Co-writer/director Chloé Zhao (The Rider, Nomadland) helms this fantasy adventure about a group of immortal beings sent to Earth 7,000 years ago to quietly oversee humanity. Following the events of Avengers: Endgame (2019), the Eternals emerge from the shadows to unite against humanity's most ancient enemy, The Deviants. (157 min.)
- Photo Courtesy Of Marvel Studios And Tsg Entertainment
- SUPER? In Eternals, screening at most local theaters, 10 immortal beings—including (left to right) Sprite (Lia McHugh), Sersi (Gemma Chan), Ikaris (Richard Madden), and Thena (Angelina Jolie)—protect Earthlings from horrible monsters, unaware they're all part of a bigger plan that may mean the end of the planet.
Glen I think some days I'm more open to suspending my disbelief than others, so maybe when we saw Eternals I simply wasn't in the mood for the level of utter nonsense and hooey served up by this new installation if the Marvel Universe. The backstory, which comes at us Star Wars style in the beginning ("A long time ago in a galaxy far, far away ... ") is about some robot-looking god called Arishem who sends 10 "eternals" to Earth to protect humanity against Deviants—trippy-looking monsters that eat humans whole. In a flashback, we see the Eternals saving humans in various time periods dating from 5000 B.C. until the Deviants are finally wiped out and the Eternals sort of just hang out on Earth trying to blend in. Then in the present, Deviants suddenly return (Spoiler! Global warming has freed them from the polar ice caps!), and now the Eternals "have to get the band back together," so to speak, except there's some rancor among their ranks, but nothing some more flashbacks can't explain over the course of this overly long, bloated film. Look, I didn't hate it. There were some great moments, even some emotionally effective ones, but honestly, I thought I was going to get something different. After all, Zhao is a masterful director who's great at using real communities of non-actors to tell deeply moving stories. Apparently, with real actors and a big budget and (no doubt) producers and studios micromanaging the outcome, Zhao's gifts have been rendered moot. Eternals is a middling Marvel film.
Anna Eternals was definitely an ambitious undertaking, but I'd much rather watch Zhao's other films. This is long and complicated, and while I was able to follow the twisting story, I didn't have a whole lot of desire to do so. Granted, I'm not usually super excited about these mega superhero Marvel movies that choose big names and special effects over storyline 95 percent of the time. Luckily, with Eternals there are some funny bits, and the cast has some standouts, so it isn't a total lost cause. Gemma Chan as Sersi is an emotionally poignant touchstone; her past relationship with Ikaris (Richard Madden) plays a big part in the storyline. Sprite (Lia McHugh) is an eternal child, a fact that tortures her as she can never grow up, fall in love, or have a family. Her devotion to Ikaris gives her a huge blind spot to any failings the flying hero may have. Gilgamesh (Ma Dong-seok) is devoted wholly to Thena (Angelina Jolie), who's suffering from eternal madness and must be kept away from the world. There are interesting characters with interesting problems here, but it's just so big and complicated that all nuance gets lost. It's working to be an epic follow-up to Avengers: Endgame, but it just didn't do it for me.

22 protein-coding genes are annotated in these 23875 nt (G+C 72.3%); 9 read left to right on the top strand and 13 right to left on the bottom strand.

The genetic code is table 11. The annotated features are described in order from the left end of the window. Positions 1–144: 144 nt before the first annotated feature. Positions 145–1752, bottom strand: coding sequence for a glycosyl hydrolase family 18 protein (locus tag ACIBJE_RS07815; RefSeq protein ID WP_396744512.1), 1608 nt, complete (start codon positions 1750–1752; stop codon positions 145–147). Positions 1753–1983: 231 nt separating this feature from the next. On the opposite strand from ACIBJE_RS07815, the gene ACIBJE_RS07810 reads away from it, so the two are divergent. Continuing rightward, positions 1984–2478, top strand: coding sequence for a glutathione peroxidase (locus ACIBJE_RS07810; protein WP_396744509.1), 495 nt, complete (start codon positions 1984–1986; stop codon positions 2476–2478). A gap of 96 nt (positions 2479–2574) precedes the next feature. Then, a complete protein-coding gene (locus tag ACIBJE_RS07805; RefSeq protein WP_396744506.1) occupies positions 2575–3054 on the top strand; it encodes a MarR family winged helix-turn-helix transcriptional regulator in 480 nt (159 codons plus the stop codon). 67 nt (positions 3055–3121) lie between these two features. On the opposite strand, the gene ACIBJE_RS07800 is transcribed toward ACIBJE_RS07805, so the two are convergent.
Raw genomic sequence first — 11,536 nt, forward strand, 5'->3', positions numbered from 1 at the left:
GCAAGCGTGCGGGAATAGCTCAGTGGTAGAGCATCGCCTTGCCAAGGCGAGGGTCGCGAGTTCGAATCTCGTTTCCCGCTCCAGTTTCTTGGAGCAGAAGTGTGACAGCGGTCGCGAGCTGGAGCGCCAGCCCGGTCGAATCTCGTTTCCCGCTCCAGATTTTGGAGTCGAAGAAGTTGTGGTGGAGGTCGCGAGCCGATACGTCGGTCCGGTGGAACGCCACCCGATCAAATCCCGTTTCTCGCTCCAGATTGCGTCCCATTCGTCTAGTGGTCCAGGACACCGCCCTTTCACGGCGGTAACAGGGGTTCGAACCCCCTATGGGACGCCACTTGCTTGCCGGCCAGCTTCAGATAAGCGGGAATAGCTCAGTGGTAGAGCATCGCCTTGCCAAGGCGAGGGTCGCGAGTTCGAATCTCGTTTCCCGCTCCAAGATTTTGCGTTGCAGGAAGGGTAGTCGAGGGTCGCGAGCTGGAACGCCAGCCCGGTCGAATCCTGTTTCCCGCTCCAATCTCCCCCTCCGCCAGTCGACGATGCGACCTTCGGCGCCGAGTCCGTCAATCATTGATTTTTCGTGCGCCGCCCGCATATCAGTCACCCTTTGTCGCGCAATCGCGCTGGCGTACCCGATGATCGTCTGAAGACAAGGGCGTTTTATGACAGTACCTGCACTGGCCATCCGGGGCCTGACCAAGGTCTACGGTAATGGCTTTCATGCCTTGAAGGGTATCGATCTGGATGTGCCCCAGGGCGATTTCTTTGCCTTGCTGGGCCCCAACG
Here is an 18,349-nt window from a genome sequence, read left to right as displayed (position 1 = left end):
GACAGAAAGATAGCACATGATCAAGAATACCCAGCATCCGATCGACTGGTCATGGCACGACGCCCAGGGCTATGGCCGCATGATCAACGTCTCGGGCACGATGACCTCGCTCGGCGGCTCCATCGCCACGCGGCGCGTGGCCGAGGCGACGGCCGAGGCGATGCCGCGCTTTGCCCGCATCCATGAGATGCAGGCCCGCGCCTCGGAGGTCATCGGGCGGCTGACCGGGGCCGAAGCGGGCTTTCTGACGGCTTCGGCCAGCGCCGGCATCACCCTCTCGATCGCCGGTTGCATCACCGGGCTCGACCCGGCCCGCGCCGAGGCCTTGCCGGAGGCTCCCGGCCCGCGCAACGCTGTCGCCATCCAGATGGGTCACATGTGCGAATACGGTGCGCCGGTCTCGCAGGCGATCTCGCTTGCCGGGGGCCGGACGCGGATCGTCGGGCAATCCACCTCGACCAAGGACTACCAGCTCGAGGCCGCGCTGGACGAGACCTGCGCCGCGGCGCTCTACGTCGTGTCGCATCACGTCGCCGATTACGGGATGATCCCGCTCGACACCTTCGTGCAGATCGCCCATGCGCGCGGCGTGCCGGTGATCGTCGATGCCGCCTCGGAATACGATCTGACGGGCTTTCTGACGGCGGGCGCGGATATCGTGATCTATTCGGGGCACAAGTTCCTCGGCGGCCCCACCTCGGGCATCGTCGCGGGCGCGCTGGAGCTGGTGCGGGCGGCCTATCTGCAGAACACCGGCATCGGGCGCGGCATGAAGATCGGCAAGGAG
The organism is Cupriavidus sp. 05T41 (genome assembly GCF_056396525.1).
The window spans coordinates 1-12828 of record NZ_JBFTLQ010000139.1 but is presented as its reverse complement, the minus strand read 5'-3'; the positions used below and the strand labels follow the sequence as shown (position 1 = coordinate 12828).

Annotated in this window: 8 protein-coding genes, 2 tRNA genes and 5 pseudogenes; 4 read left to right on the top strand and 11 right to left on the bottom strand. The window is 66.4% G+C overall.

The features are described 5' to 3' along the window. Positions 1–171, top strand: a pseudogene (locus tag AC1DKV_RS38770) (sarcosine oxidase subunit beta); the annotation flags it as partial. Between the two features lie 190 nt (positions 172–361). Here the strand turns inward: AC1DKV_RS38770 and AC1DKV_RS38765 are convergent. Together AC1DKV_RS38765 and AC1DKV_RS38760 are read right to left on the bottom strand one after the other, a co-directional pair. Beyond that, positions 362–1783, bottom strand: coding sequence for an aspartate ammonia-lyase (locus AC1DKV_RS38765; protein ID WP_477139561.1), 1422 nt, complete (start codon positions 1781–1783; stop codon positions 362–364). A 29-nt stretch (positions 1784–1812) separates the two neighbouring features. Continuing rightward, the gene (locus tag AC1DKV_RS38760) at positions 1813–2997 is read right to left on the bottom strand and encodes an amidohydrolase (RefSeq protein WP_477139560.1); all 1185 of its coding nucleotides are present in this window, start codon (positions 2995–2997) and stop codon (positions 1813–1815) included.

Glen I did enjoy Kumail Nanjiana as Kingo, who decides to spend his Earth time as a Bollywood star and director until he's called back into action. He's definitely the most fun Eternal. I normally enjoy Barry Keoghan, who stars as Druig, but his characterization is so uneven here. Druig's super power is mind control, and he essentially creates his own cult. Some of these superheroes are downright unlikable. And "immortals?" Not really! Turns out the Eternals are all too killable. The film's certainly trying to be "woke." In addition to acknowledging global climate change, Eternals presents an offhand gay relationship—two fathers raising a young boy—that laudably normalizes same-sex parenthood. And how about that united colors of Benetton cast? All that's stuff's great, but it doesn't save the film for me. Regardless of what I think, it's been well attended with high audience scores (81 percent on rottentomatoes.com). Maybe I have superhero fatigue. I'm ready for some grown-up stories that actually make sense and explore real emotions, not this synthetic paint-by-numbers pabulum.
Anna Oh yes, Kumail is a very funny dude and was a great addition, probably my favorite part of the movie overall. He brings along his assistant Karun (Harish Patel) to film documentary-style the team's adventures. It's a pretty funny bit, and those occasional flashes of fun and humor offer a little redemption for the overblown, big-budget nonsense going on otherwise. We went to the theater for a Friday matinee and the place was busy, so if that's any indication, this film is doing well with or without our yes vote. This is definitely the time of year we start seeing these big Hollywood hits come out and gear up for the holidays. I guess I can consider this film a warm-up. Not surprisingly, where this film lacks support from critics, audiences are mostly into it. That probably means people are generally having a lot more fun watching it than I did, and hey, that's great! Lucky for me there was enough there in the way of humor and character connection that I didn't walk out hating it; I just didn't love it either. Δ
Senior Staff Writer Glen Starkey and freelancer Anna Starkey write Split Screen. Glen compiles streaming listings. Comment at email@example.com.